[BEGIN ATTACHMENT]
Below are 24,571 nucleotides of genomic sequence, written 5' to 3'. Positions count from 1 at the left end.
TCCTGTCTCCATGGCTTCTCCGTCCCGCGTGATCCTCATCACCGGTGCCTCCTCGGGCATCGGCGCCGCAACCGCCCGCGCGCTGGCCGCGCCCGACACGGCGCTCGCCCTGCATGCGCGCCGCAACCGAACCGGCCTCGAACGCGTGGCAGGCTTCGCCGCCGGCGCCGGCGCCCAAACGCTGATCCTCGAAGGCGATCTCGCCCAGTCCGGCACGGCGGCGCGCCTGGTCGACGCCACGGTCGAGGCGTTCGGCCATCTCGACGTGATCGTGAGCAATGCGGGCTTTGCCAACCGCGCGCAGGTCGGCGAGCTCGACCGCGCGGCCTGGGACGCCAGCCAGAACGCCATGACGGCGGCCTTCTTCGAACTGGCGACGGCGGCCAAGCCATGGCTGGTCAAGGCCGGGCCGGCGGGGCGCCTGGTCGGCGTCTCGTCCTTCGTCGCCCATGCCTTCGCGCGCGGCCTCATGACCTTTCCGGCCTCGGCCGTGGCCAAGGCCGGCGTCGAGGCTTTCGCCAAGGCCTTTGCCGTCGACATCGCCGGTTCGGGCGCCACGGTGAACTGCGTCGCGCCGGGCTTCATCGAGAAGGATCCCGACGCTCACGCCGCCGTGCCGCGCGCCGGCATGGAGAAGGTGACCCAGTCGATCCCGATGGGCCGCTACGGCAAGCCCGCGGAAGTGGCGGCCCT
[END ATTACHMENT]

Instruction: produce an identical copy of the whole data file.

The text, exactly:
Below are 24,571 nucleotides of genomic sequence, written 5' to 3'. Positions count from 1 at the left end.
TCCTGTCTCCATGGCTTCTCCGTCCCGCGTGATCCTCATCACCGGTGCCTCCTCGGGCATCGGCGCCGCAACCGCCCGCGCGCTGGCCGCGCCCGACACGGCGCTCGCCCTGCATGCGCGCCGCAACCGAACCGGCCTCGAACGCGTGGCAGGCTTCGCCGCCGGCGCCGGCGCCCAAACGCTGATCCTCGAAGGCGATCTCGCCCAGTCCGGCACGGCGGCGCGCCTGGTCGACGCCACGGTCGAGGCGTTCGGCCATCTCGACGTGATCGTGAGCAATGCGGGCTTTGCCAACCGCGCGCAGGTCGGCGAGCTCGACCGCGCGGCCTGGGACGCCAGCCAGAACGCCATGACGGCGGCCTTCTTCGAACTGGCGACGGCGGCCAAGCCATGGCTGGTCAAGGCCGGGCCGGCGGGGCGCCTGGTCGGCGTCTCGTCCTTCGTCGCCCATGCCTTCGCGCGCGGCCTCATGACCTTTCCGGCCTCGGCCGTGGCCAAGGCCGGCGTCGAGGCTTTCGCCAAGGCCTTTGCCGTCGACATCGCCGGTTCGGGCGCCACGGTGAACTGCGTCGCGCCGGGCTTCATCGAGAAGGATCCCGACGCTCACGCCGCCGTGCCGCGCGCCGGCATGGAGAAGGTGACCCAGTCGATCCCGATGGGCCGCTACGGCAAGCCCGCGGAAGTGGCGGCCCT